Hearings and Business Meetings

SD-366 Energy Committee Hearing Room 09:30 AM

The Honorable Madeleine Bordallo

Delegate from Guam

Congresswoman Madeleine Z. Bordallo

Statement to Committee on Energy and Natural Resources

Hearing on “State of the Economies and Fiscal Affairs in the Territories of Guam, American Samoa, the Commonwealth of the Northern Mariana Islands, and the United States Virgin Islands

March 1, 2006 at 9:30 a.m.

366 Dirksen Senate Office Building

 

Mr. Chairman, Ranking Member Bingaman, and Members of the committee:

 

            Thank you for calling this hearing on the economic and financial state of the U.S. territories.  Ensuring that the U.S. territories continue to develop and strengthen economically should remain an important part of overall U.S. policy.  I appreciate the opportunity to share my views on both the challenges facing Guam and the many opportunities within reach for our island. 

 

Today I will address three specific issues for which I believe this Committee should exercise oversight.  These issues touch upon the need to improve public utilities and infrastructure in the territories to better the business climate and quality of life on our islands.  Workforce development and support for greater access to the federal marketplace for small businesses are also important priorities for which I seek this Committee’s support.

 

Tourism and the military presence on Guam drive the island’s economy and will continue to serve as areas of growth for the foreseeable future.  Our visitor arrivals are on the increase.  We hope this positive trend continues so that our visitor and hospitality industry will continue to grow and diversify.  Additionally, the military presence on Guam will significantly increase in the years ahead.  Recent bilateral talks between the United States and Japan yielded an agreement to reposition Marines from Okinawa to Guam.  This means that up to 8,000 Marines will arrive on Guam over the next several years, beginning in 2008. 

 

A significant investment of federal dollars is planned to accommodate the Marines and to support additional naval and Air Force assets on the island.  An exact dollar figure for the level of investment has not been announced.  Recent estimates reported by various media outlets range on the conservative side from $3 to 4 billion over the next ten years.  This level of investment promises to create many new jobs and the increased military activity will stimulate a sustained period of economic growth.    

 

There is concern that Guam’s workforce is not adequately developed to meet the surge of both military and off-base construction.  To meet these labor demands, the Federal Government should increase assistance for job training programs on Guam.  The Agency for Human Resources Development (AHRD) and the Department of Labor within the Government of Guam locally administers the Workforce Investment Act (WIA) and job training programs.  The Guam Community College (GCC) offers vocational and technical training.  These programs should receive increased federal support in order to develop the workforce needed to meet the demands in the future years.  Additionally, I believe that the establishment of a Job Corps center on Guam would help fulfill future labor demands.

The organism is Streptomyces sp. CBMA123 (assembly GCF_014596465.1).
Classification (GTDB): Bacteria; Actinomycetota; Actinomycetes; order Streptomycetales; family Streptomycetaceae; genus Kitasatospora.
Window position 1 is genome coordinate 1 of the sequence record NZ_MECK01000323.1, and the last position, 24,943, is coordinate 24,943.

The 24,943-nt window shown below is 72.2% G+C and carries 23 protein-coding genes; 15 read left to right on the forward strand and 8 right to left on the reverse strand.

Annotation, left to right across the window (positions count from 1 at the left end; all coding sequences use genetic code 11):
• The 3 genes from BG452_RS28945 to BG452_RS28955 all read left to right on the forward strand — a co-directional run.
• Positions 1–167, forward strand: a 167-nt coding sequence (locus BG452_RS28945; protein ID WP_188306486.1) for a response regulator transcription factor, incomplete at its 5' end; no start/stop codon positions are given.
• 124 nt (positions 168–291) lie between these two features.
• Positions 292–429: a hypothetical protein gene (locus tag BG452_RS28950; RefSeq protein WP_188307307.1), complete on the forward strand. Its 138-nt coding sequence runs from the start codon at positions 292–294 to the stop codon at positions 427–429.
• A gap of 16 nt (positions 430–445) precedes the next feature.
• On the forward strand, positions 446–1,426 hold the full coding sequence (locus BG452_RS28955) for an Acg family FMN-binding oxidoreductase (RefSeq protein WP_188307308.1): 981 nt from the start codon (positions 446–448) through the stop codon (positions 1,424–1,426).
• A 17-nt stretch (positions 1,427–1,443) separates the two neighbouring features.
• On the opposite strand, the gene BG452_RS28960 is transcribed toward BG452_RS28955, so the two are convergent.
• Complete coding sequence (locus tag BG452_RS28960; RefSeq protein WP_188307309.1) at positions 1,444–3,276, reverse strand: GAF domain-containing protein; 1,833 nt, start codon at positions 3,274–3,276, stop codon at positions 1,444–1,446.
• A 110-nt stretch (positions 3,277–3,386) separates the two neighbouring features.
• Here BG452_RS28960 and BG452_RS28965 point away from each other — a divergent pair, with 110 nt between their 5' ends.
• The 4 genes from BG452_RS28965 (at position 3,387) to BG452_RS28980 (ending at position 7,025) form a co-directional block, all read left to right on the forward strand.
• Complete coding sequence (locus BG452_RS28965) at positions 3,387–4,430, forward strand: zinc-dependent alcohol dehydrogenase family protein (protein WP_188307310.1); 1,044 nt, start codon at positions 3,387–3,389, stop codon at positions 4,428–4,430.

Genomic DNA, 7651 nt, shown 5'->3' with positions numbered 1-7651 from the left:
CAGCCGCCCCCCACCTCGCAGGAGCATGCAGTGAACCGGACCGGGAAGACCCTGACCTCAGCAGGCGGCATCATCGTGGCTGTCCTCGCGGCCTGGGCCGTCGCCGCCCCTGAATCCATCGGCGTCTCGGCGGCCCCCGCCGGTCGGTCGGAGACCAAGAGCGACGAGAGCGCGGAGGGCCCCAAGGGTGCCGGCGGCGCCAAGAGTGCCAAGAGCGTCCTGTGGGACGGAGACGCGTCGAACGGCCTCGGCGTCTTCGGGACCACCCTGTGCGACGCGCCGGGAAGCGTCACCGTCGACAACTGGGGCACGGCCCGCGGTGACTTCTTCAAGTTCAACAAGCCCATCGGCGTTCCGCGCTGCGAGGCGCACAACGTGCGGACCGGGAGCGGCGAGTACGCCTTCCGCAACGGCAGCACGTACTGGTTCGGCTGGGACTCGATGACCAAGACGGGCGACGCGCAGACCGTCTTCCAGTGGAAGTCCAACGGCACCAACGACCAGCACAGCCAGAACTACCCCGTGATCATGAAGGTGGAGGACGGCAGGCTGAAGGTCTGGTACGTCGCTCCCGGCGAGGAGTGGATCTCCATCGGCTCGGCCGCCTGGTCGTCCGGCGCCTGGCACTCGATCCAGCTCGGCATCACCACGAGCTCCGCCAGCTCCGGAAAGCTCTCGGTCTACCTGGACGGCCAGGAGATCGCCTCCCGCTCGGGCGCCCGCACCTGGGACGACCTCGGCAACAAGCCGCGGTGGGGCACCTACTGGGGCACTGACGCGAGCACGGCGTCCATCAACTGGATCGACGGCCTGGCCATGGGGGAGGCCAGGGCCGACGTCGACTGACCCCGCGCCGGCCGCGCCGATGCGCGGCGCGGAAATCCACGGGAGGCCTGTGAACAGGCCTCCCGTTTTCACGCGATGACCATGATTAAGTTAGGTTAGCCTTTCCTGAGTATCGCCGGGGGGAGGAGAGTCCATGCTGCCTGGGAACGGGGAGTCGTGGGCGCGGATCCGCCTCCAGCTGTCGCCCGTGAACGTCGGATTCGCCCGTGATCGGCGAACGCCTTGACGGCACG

Increasing federal support for local job training and vocational education programs is one way to meet demand for labor.  Guam’s aggregate workforce, however, will in all likelihood not be able to provide all of the labor required to meet future needs.  Presently, U.S. law prohibits the use of foreign labor on military construction projects on Guam.  This restriction is unique to Guam and serves as a constraint which should be reviewed.  While there may be security concerns regarding military construction projects, these concerns can be met in a number of ways, including limiting foreign labor to non-sensitive projects and recruiting the H2-B visa labor pool from reliable allies.  We will be developing this approach with the appropriate committees of jurisdiction.  Additionally, I want to state for the Committee my support for the reauthorization and raising of the national H2-B visa cap.  That cap should be set at a level that better reflects the needs of American businesses.  In that vein, under current law, return workers under the H2-B visa program are not counted against the cap.  I urge that this provision be continued.